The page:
New Tax Provisions for 2012
With the ringing in of the New Year, several new tax provisions took effect. While the list of new items does not compare with the number of tax provisions that expired at the end of 2011, individuals should be aware of what has changed.
Payroll Tax Cut
The temporary extension of the 4.2% rate for the employee’s social security portion of the payroll tax will expire Feb. 29, 2012. Without further legislative action, the rate will then revert to the usual 6.2%.
The alternative minimum tax or “AMT patch” amounts expire in 2012 and the AMT exemption reverts to its statutory amount: $45,000 for married individuals filing jointly, and $33,750 for unmarried individuals.
Expired 2011 Individual Tax Provisions
- Deductibility of state and local sales tax instead of state income taxes
- Deductibility of mortgage insurance premiums as interest
- The above-the-line deduction of up to $4,000 for qualified tuition and related expenses
- The tax-free treatment of charitable distributions from IRAs for individuals over age 70 ½
- The non-business energy property credit
Extended 2012 Individual Tax Provisions
- Marriage penalty relief (increased standard deduction and expanded 15% bracket for married taxpayers filing jointly)
- The $1,000 child tax credit amount
- The American opportunity tax credit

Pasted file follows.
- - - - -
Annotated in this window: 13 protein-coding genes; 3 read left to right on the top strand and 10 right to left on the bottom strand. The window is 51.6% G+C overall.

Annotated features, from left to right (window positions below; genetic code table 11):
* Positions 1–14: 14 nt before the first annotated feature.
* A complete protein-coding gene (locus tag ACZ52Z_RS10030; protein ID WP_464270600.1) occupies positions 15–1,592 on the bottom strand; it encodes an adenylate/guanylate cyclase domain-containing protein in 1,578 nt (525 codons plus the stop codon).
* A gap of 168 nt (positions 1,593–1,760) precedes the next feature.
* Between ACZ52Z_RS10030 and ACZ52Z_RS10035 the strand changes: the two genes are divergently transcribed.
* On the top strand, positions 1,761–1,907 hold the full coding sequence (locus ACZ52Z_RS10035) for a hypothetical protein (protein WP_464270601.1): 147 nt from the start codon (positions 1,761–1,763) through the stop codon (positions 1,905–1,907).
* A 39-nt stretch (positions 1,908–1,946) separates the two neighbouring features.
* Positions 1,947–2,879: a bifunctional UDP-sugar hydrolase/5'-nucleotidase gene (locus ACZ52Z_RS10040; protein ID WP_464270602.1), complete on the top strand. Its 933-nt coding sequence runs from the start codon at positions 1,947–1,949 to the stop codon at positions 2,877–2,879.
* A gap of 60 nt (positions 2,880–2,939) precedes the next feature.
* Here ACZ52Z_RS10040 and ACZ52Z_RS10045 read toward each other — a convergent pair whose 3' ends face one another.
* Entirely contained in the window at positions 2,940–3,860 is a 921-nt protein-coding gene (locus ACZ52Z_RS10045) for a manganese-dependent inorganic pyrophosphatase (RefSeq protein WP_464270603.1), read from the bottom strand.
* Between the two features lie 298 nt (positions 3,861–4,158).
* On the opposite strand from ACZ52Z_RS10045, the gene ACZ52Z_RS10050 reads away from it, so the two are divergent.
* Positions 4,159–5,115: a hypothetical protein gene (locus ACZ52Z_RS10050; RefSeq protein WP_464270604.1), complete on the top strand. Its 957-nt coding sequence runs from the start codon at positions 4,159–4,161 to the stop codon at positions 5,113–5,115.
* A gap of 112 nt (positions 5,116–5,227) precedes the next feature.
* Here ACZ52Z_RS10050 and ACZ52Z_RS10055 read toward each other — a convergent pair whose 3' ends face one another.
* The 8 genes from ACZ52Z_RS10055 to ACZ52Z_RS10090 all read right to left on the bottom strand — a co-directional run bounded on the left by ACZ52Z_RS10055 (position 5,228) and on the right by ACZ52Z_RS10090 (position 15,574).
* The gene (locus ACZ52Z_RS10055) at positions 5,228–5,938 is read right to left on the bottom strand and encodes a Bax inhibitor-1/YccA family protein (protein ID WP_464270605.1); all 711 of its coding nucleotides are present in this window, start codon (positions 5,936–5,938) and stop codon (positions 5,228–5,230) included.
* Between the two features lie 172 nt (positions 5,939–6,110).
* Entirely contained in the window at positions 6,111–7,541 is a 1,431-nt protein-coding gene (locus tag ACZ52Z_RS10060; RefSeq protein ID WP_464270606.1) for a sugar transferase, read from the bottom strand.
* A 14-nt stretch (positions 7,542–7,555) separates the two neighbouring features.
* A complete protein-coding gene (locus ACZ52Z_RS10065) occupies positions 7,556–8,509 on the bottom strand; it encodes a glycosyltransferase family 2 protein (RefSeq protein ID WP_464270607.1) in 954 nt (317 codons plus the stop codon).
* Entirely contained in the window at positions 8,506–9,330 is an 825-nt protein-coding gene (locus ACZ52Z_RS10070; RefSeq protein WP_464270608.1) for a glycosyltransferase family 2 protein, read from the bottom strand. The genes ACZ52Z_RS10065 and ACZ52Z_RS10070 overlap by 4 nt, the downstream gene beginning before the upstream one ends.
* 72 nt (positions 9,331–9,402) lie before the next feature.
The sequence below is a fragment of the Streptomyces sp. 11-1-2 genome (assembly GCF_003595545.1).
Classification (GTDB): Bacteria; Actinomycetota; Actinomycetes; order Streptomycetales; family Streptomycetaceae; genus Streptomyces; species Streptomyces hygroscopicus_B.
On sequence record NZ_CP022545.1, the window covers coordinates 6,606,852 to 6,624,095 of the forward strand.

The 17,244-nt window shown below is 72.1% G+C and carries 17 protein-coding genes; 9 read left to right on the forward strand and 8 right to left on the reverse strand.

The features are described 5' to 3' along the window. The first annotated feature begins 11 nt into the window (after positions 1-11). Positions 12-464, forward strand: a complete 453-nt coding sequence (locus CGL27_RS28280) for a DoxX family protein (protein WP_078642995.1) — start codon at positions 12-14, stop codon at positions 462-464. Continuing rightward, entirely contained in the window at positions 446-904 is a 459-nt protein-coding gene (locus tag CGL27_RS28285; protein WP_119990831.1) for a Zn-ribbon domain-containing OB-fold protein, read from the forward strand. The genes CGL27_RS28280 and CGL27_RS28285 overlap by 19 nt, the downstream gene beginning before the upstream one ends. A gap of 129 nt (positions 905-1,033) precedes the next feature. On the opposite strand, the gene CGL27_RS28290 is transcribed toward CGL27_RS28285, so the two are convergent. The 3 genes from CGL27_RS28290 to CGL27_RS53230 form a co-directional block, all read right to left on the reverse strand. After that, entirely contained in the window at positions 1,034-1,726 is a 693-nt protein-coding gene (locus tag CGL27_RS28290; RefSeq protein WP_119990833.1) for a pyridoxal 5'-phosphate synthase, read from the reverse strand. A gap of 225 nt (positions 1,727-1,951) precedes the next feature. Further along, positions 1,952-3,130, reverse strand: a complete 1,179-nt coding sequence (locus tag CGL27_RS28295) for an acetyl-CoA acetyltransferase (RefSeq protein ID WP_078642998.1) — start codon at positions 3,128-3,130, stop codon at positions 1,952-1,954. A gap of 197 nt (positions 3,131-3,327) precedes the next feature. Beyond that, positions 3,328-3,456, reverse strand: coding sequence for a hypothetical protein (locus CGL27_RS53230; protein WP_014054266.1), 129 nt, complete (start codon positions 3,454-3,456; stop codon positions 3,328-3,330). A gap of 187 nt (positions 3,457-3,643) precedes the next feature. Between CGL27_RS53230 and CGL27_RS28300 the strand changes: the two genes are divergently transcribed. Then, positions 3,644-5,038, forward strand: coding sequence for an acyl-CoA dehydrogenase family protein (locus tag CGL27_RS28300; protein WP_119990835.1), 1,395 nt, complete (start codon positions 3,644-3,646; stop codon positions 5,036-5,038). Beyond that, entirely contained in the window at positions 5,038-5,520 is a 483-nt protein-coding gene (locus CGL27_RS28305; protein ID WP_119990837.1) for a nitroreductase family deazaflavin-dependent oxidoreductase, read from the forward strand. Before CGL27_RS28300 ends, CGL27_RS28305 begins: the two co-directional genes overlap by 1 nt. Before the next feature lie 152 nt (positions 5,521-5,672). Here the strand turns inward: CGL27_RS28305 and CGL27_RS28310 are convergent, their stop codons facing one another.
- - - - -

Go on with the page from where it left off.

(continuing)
- The $2,000 higher contribution amount to Coverdell education savings accounts
- The enhanced rules for student loan deductions
The 10%, 15%, 25%, 28%, 33% and 35% tax brackets were scheduled to sunset after 2010 so that in 2011 the 10% rate would disappear (with income in that bracket reverting to the 15% bracket) and the other rates would revert to 28%, 31%, 36% and 39.6%, respectively. These rates are scheduled to continue through 2012.
In 2003, the capital gain tax rate was lowered to 15% (0% for taxpayers in the 10% and 15% ordinary income tax brackets). These rate changes also had been scheduled to expire after 2010 and will continue through 2012.
New Tax Provisions for 2012
Itemized Deductions and Personal Exemptions
The Tax Relief Act of 2010 also extended the repeal of the itemized deduction and personal exemption phaseout for two years through 2012.
Effective for 2011, medications obtained without a prescription (except for insulin) are no longer reimbursable from health savings accounts (HSAs), Archer medical savings accounts (MSAs), health flexible spending accounts (FSAs) or health reimbursement arrangements (HRAs).
Tax on HSA Distributions
Effective for 2011, the additional tax on distributions from an HSA or an Archer MSA that are not used for qualified medical expenses was increased to 20% of the disbursed amount. (Under prior law, the tax was 10% of the disbursed amount for HSAs and 15% for Archer MSAs.)
The $13,000 annual gift exclusion is unchanged for 2012, although the estate and gift lifetime exclusion for decedents dying during 2012 goes up from $5 million to $5.12 million.